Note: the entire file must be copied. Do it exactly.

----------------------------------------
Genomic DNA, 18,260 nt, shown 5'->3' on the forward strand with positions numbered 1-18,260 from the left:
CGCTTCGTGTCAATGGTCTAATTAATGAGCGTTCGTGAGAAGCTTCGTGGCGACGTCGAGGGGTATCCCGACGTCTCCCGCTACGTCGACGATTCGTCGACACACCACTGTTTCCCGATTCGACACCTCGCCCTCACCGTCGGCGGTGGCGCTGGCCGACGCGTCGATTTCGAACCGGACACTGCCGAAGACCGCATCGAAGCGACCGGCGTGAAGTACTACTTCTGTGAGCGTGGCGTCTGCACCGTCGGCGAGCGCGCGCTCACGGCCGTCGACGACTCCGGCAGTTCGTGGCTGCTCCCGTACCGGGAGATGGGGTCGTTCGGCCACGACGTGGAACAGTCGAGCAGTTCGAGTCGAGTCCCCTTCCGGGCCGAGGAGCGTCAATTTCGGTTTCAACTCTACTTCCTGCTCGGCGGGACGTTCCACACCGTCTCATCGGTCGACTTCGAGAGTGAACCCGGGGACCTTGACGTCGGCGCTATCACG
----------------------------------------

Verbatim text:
Genomic DNA, 18,260 nt, shown 5'->3' on the forward strand with positions numbered 1-18,260 from the left:
CGCTTCGTGTCAATGGTCTAATTAATGAGCGTTCGTGAGAAGCTTCGTGGCGACGTCGAGGGGTATCCCGACGTCTCCCGCTACGTCGACGATTCGTCGACACACCACTGTTTCCCGATTCGACACCTCGCCCTCACCGTCGGCGGTGGCGCTGGCCGACGCGTCGATTTCGAACCGGACACTGCCGAAGACCGCATCGAAGCGACCGGCGTGAAGTACTACTTCTGTGAGCGTGGCGTCTGCACCGTCGGCGAGCGCGCGCTCACGGCCGTCGACGACTCCGGCAGTTCGTGGCTGCTCCCGTACCGGGAGATGGGGTCGTTCGGCCACGACGTGGAACAGTCGAGCAGTTCGAGTCGAGTCCCCTTCCGGGCCGAGGAGCGTCAATTTCGGTTTCAACTCTACTTCCTGCTCGGCGGGACGTTCCACACCGTCTCATCGGTCGACTTCGAGAGTGAACCCGGGGACCTTGACGTCGGCGCTATCACG